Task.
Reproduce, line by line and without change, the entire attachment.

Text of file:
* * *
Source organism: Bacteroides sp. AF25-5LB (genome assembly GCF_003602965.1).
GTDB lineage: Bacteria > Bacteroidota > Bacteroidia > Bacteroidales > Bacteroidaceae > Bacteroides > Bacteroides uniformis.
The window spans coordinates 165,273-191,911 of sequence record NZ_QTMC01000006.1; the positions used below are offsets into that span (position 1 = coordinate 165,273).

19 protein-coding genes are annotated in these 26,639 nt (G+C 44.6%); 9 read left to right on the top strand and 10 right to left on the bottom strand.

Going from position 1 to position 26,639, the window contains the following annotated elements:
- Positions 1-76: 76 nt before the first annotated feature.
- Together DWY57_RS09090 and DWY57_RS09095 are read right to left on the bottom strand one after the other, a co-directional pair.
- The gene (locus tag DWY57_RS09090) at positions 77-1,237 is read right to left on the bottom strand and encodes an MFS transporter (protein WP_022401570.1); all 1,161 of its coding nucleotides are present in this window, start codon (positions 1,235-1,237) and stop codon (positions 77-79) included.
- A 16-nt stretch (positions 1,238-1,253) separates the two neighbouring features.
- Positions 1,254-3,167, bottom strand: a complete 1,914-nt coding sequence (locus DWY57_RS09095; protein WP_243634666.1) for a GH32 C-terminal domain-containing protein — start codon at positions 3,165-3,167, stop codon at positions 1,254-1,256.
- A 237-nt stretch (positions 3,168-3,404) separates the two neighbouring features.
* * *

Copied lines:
Source organism: Bacteroides sp. AF25-5LB (genome assembly GCF_003602965.1).
GTDB lineage: Bacteria > Bacteroidota > Bacteroidia > Bacteroidales > Bacteroidaceae > Bacteroides > Bacteroides uniformis.
The window spans coordinates 165,273-191,911 of sequence record NZ_QTMC01000006.1; the positions used below are offsets into that span (position 1 = coordinate 165,273).

19 protein-coding genes are annotated in these 26,639 nt (G+C 44.6%); 9 read left to right on the top strand and 10 right to left on the bottom strand.

Going from position 1 to position 26,639, the window contains the following annotated elements:
- Positions 1-76: 76 nt before the first annotated feature.
- Together DWY57_RS09090 and DWY57_RS09095 are read right to left on the bottom strand one after the other, a co-directional pair.
- The gene (locus tag DWY57_RS09090) at positions 77-1,237 is read right to left on the bottom strand and encodes an MFS transporter (protein WP_022401570.1); all 1,161 of its coding nucleotides are present in this window, start codon (positions 1,235-1,237) and stop codon (positions 77-79) included.
- A 16-nt stretch (positions 1,238-1,253) separates the two neighbouring features.
- Positions 1,254-3,167, bottom strand: a complete 1,914-nt coding sequence (locus DWY57_RS09095; protein WP_243634666.1) for a GH32 C-terminal domain-containing protein — start codon at positions 3,165-3,167, stop codon at positions 1,254-1,256.
- A 237-nt stretch (positions 3,168-3,404) separates the two neighbouring features.